One of the main purposes of the original A level examination was to identify the relatively small (around 5%) of the population who were suited to studying for an academic degree at university. Back in the 1950s and 60’s one was expected to absorb a general understanding of one’s subject and to be prepared to answer almost any question on any aspect of the syllabus. Although the total number of marks available per question was given, there was no further indication of the more detailed mark-scheme.
These days, in order to achieve higher numbers of students gaining ‘good’ grades, examination questions have tended to become more predictable, and teaching more narrowly focused on those specific topics that are always asked about, and on examination technique.
So today’s news item about an ‘unfair’ exam paper makes interesting reading, in that pupils have complained that it did not include:
“a significant amount of the current specification and gave questions which were not akin to the specimen papers provided, and other questions of such an obscure nature, that it was extremely difficult to decipher what was necessary to gain the marks.”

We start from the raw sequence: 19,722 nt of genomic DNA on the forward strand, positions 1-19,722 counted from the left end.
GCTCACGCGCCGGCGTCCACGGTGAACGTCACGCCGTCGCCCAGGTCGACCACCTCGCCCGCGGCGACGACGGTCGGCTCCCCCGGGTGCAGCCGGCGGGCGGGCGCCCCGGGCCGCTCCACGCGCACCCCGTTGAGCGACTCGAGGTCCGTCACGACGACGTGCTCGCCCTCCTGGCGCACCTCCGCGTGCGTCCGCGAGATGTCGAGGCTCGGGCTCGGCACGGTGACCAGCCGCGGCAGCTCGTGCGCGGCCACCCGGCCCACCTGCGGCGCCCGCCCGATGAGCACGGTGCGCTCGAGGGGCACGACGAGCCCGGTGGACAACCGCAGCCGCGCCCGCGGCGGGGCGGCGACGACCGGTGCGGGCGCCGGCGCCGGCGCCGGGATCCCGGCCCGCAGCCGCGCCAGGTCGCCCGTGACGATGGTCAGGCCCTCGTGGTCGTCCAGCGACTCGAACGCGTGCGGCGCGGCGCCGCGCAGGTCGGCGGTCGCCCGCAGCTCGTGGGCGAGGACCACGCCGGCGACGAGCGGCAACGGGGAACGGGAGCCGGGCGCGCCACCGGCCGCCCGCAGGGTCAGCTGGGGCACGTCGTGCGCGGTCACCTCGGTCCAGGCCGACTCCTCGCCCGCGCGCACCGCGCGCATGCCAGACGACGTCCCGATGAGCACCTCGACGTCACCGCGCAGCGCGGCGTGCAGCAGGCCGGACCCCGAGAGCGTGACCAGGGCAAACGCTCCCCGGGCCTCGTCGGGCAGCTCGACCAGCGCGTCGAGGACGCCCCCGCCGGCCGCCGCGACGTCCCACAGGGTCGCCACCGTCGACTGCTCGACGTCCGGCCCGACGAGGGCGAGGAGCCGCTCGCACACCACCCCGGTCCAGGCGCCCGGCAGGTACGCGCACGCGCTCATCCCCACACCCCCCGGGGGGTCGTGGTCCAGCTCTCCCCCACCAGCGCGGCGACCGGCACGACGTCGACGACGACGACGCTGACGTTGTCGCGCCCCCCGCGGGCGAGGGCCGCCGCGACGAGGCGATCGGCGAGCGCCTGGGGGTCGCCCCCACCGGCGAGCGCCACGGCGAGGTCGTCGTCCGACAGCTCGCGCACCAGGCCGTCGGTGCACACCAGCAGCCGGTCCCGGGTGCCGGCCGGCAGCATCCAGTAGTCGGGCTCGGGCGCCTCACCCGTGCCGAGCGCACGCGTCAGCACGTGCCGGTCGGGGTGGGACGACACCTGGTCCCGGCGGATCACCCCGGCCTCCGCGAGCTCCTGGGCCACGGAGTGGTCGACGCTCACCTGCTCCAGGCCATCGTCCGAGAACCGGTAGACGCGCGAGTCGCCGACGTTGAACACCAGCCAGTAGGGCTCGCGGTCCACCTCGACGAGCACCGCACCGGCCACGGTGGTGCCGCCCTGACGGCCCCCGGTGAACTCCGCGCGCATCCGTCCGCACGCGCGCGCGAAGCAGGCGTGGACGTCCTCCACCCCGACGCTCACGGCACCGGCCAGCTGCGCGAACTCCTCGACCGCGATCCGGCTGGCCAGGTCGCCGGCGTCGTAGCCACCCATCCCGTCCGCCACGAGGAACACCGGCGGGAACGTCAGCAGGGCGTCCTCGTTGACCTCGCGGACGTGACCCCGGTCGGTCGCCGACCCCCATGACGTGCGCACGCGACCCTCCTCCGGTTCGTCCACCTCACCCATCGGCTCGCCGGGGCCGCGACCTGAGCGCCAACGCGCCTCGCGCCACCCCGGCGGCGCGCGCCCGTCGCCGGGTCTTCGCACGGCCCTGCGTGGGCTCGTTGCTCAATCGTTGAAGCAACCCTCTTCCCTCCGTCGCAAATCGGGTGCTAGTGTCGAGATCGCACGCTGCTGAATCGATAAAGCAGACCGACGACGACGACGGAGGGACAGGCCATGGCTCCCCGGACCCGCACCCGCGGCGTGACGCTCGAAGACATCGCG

Was this a deliberate attempt to set a more rigourous paper that would more readily identify the strongest academic students, or a mistake of some sort by the exam board? Will the final grades be ‘fudged’ in some way to match current pass rates? Should these students be taking some other more appropriate form of examination?
Whatever, what we really need are a range of high-status examinations that are suitable for academics and for the majority who think and learn differently.
Oh, and in case you were wondering, ‘horses for courses’ is:
“a mostly British expression urging someone to stick to the thing he knows best. The phrase dates back to 1898, and comes from the horse racing world, where it is widely assumed that some horses race better on certain courses than on others.” (From “Encylopedia of Word and Phrase Origins” by Robert Hendrickson)